Leptins Control Sugar Cravings
October 01, 2000
The "obesity hormone" Leptin appears to reduce cravings
for sweet foods by targeting taste receptors on the tongue. Therefore,
it is possible that a lack of leptin, or the body's failure to respond
to the hormone due to defects in leptin receptors, may contribute
to the so-called 'sweet tooth' that affects so many people.
Leptin, a hormone produced by fat cells,
is involved in weight regulation. It is thought that
the hormone signals the brain when fat cells are "full,"
but exactly how the hormone controls weight is not entirely clear.
The findings suggest that the tongue "is a...target for leptin,
and that leptin may be a sweet-sensing modulator (suppressor) that
may take part in regulation of food intake," Dr. Kirio Kawai
of Tokyo Medical and Dental University in Japan, and colleagues
The results may explain why obese animals and humans without leptin,
or with defective leptin receptors, become obese.
Variation in leptin, or leptin receptors,
may determine why some people are more likely to eat calorie-rich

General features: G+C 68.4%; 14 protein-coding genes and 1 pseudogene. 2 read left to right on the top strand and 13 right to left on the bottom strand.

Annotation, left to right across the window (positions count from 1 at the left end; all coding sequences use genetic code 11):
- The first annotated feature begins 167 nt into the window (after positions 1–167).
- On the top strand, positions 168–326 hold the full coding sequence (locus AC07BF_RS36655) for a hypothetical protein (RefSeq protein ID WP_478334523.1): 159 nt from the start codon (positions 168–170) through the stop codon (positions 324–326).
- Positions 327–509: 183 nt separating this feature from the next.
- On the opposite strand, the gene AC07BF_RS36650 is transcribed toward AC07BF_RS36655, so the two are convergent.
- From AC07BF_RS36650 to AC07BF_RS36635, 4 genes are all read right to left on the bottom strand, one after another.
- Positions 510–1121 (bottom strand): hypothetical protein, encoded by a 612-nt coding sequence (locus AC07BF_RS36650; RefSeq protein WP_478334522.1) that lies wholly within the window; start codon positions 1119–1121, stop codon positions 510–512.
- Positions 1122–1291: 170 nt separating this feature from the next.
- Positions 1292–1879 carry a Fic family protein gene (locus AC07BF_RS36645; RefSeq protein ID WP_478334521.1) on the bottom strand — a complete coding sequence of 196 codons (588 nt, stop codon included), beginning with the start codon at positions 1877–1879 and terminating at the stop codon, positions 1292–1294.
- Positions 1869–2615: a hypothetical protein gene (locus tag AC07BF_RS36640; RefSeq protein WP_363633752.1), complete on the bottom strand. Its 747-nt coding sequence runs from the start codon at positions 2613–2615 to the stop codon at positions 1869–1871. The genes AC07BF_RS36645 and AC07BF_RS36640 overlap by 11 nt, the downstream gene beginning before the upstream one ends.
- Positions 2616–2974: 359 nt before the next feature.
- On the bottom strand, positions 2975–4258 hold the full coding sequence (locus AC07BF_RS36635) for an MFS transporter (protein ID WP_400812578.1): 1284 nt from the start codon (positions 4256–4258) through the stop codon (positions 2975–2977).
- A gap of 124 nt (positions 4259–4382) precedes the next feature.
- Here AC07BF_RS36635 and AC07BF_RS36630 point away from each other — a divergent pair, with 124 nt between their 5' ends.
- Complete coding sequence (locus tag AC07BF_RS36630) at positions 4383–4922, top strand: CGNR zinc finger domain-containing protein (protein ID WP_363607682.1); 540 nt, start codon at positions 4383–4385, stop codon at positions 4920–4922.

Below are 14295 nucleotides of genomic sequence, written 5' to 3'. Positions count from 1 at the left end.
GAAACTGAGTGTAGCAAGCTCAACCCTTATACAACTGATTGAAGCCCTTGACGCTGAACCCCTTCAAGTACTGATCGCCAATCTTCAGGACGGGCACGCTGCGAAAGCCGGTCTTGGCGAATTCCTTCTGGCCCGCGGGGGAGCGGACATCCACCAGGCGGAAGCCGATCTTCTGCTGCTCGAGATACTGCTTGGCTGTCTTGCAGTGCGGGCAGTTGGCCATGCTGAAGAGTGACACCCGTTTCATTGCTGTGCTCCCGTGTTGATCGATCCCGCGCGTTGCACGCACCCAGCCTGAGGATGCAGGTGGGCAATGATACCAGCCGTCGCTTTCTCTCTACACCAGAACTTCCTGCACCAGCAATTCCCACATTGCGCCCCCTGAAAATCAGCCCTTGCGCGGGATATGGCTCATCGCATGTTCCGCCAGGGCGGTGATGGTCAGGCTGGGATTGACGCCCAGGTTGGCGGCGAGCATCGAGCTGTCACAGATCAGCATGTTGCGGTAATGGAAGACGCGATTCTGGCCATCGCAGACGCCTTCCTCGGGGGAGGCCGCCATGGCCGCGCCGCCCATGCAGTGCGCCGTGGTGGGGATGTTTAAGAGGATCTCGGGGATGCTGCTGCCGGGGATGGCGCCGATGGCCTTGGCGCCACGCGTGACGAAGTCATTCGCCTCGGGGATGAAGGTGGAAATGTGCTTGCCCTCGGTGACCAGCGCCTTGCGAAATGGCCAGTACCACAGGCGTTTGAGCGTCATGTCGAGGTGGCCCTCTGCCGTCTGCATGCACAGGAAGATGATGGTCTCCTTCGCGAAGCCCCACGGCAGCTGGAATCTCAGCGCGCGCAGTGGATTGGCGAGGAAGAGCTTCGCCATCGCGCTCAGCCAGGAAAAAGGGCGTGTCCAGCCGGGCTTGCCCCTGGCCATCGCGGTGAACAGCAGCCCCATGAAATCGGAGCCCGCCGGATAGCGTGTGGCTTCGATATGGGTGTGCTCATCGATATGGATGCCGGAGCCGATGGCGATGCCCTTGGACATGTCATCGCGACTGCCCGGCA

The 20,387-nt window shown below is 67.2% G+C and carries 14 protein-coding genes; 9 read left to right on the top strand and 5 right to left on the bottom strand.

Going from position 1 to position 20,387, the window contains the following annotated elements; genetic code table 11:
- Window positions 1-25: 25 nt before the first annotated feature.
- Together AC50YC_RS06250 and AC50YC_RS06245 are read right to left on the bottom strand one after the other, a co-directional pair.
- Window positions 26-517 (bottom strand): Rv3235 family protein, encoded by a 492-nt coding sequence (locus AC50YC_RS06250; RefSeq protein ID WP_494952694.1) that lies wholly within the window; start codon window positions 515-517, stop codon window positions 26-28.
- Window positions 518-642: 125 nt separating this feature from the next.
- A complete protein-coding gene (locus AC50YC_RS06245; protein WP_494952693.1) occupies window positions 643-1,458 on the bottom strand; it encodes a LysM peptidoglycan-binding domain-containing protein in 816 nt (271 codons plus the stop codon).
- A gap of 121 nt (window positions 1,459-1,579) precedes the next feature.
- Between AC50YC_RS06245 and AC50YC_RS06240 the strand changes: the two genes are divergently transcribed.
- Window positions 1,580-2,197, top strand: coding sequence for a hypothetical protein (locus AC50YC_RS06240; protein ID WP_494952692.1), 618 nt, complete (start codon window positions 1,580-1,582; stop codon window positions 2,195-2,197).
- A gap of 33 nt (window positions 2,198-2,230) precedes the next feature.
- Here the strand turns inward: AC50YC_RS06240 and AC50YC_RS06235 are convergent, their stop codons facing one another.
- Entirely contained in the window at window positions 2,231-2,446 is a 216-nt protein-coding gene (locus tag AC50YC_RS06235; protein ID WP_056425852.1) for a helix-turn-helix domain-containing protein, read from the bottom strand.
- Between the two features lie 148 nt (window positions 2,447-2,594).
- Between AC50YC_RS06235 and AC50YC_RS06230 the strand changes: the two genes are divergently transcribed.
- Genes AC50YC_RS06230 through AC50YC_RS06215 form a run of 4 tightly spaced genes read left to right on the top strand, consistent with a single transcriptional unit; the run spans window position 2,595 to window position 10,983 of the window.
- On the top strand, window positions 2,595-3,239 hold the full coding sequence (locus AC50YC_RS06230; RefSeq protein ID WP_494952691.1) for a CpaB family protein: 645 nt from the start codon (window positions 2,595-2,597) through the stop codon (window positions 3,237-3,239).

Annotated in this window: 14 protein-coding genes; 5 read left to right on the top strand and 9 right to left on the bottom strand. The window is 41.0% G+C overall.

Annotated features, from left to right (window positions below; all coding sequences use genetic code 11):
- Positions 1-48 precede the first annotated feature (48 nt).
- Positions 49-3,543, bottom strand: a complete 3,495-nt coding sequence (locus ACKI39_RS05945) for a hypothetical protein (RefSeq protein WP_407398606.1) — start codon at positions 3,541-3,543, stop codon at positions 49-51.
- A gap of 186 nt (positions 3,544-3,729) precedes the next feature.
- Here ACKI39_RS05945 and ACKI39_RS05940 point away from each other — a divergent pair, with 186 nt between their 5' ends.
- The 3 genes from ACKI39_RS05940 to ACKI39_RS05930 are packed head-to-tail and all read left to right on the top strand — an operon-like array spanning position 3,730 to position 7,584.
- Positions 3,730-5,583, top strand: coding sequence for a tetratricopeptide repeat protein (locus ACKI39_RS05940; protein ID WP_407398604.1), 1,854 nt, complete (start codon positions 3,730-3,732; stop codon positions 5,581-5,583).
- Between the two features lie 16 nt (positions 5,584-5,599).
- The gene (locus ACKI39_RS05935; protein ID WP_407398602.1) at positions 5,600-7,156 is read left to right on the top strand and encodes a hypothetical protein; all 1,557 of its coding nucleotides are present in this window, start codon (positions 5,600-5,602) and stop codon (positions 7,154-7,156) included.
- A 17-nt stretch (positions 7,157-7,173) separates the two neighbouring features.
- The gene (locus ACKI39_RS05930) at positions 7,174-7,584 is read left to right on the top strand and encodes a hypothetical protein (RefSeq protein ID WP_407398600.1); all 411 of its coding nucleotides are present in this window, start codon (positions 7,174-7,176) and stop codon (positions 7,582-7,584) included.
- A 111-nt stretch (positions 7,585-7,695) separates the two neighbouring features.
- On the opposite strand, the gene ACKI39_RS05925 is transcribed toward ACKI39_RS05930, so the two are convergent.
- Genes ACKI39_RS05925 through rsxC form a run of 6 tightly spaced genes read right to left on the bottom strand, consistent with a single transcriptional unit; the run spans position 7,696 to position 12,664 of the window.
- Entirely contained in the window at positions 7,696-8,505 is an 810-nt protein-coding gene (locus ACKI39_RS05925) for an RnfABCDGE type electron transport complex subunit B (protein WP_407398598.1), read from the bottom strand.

sweet foods. Although prior studies have found that obese
individuals often have too much, not too little leptin, they may
have lost their sensitivity to the hormone and become leptin-resistant,
in the same manner as so many people become insulin resistant.
To investigate the effects of leptin on taste buds, researchers
injected a group of healthy mice with leptin and gauged their reactions
to sweet, salty, sour, and bitter substances. The mice were less
interested in sweet tastes such as sucrose and saccharin after the
injection but their reactions to other tastes were unaffected.
In another part of their experiment, a separate group of mice were
bred to become diabetic and to have defective leptin receptors on
their cells. These mice did not appear to be less interested in
sweet foods even after they were injected with the hormone.
Proceedings of the National Academy
of Sciences 26, 2000;97:11044-11049.